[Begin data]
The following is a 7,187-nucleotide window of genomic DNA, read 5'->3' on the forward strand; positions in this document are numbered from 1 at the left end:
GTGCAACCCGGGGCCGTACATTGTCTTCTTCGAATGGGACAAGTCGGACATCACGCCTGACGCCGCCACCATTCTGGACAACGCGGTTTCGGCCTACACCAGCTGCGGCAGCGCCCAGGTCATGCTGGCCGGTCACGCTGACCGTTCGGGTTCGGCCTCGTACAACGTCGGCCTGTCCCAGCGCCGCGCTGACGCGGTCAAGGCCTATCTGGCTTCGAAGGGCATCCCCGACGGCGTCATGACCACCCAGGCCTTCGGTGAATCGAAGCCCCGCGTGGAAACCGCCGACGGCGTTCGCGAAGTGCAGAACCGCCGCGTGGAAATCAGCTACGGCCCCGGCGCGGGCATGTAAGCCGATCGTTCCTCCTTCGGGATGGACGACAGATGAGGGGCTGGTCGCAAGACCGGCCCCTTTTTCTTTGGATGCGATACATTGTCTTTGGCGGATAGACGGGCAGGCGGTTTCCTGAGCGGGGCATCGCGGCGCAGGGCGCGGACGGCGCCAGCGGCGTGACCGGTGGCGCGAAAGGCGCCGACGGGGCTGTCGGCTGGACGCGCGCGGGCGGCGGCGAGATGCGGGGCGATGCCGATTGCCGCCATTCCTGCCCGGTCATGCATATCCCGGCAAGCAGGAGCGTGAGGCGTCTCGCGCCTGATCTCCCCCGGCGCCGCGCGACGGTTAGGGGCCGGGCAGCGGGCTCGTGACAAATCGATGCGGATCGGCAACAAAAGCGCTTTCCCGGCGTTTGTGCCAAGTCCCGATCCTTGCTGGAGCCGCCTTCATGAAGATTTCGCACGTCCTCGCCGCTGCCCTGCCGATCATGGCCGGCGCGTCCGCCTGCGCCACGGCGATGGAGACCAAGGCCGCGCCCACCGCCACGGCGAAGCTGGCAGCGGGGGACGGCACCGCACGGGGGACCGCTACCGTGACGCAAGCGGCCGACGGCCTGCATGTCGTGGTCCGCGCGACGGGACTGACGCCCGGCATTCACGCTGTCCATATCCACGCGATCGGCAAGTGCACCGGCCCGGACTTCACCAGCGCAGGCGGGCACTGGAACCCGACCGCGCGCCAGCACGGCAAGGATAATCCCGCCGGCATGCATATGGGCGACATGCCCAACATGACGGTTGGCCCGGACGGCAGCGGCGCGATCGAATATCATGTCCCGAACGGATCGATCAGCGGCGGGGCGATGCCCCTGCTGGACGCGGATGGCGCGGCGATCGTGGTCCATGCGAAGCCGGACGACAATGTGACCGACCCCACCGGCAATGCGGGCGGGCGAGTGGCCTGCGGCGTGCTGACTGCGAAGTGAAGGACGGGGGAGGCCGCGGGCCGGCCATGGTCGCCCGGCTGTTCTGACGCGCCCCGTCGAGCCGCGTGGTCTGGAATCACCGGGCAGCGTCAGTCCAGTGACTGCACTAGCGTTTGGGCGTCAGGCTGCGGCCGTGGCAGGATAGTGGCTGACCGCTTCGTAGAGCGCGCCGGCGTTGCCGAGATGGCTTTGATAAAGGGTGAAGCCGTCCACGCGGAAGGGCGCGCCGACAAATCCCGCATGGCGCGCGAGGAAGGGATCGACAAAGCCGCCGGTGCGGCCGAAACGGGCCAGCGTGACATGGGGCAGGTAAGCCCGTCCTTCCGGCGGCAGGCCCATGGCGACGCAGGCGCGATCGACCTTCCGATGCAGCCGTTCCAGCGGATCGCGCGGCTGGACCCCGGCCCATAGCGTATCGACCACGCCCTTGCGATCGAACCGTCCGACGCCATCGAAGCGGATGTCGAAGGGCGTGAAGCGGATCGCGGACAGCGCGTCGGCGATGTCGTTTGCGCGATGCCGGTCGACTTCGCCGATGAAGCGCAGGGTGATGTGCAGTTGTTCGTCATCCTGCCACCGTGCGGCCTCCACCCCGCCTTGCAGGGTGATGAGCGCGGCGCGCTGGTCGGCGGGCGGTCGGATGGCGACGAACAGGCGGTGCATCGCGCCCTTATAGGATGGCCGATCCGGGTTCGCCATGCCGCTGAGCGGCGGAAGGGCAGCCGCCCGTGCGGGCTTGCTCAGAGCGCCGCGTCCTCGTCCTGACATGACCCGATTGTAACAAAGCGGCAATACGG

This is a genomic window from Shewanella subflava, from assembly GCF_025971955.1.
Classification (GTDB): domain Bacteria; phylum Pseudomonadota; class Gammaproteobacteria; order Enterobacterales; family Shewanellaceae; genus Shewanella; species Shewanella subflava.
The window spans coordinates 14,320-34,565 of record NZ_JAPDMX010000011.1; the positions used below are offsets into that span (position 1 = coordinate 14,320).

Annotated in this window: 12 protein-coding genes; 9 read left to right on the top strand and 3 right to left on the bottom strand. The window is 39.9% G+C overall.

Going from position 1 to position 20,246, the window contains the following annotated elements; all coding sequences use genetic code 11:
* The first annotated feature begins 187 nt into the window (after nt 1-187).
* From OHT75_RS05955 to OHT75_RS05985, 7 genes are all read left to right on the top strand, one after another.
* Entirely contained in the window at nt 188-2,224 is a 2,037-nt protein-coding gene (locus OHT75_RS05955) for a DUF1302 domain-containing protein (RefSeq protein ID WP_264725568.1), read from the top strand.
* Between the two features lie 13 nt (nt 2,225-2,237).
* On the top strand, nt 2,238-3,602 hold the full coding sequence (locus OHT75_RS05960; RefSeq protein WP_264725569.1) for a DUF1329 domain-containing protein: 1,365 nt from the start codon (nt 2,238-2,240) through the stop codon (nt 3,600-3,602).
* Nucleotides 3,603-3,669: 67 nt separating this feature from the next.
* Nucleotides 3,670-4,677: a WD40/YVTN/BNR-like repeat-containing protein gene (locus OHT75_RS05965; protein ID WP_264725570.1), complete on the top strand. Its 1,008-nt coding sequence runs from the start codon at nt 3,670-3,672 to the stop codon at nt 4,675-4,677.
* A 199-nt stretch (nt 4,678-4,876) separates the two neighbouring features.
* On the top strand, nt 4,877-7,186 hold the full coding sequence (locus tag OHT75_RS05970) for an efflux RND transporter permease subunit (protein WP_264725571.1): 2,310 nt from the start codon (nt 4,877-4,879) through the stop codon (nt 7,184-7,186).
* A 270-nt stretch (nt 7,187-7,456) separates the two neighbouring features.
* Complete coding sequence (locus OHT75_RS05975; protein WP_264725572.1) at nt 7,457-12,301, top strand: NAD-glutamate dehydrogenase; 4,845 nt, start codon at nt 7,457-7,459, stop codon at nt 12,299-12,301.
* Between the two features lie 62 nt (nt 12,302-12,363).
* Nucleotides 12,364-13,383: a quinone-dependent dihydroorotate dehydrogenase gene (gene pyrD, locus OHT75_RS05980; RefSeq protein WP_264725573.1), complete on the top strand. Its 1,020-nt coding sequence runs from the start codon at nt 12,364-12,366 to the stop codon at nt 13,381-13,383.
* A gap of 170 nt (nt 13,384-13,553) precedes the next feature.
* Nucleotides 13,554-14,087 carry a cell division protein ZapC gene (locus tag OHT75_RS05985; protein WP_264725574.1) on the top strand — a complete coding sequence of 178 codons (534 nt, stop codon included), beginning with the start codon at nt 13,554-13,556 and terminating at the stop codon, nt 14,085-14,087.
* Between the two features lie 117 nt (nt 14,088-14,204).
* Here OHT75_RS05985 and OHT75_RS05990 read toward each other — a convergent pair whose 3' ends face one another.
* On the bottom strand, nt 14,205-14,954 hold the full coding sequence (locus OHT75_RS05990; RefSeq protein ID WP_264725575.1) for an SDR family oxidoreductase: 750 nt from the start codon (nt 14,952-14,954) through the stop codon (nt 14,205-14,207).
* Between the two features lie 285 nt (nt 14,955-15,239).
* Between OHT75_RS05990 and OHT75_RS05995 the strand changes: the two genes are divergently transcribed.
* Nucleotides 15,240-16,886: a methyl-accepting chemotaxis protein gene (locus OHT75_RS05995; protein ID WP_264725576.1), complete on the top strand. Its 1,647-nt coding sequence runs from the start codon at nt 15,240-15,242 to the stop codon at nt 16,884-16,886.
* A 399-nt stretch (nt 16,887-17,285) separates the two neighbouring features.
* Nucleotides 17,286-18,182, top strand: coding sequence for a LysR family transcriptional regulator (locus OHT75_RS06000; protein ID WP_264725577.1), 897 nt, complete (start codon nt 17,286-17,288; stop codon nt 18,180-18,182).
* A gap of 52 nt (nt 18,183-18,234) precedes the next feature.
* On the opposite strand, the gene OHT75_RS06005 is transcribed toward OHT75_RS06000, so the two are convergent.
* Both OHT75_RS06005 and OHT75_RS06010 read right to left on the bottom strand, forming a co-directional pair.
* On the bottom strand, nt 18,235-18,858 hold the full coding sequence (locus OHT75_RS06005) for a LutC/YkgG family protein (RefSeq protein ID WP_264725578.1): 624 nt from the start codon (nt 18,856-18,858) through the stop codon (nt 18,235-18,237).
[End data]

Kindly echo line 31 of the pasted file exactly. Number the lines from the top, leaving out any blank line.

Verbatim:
* A gap of 52 nt (nt 18,183-18,234) precedes the next feature.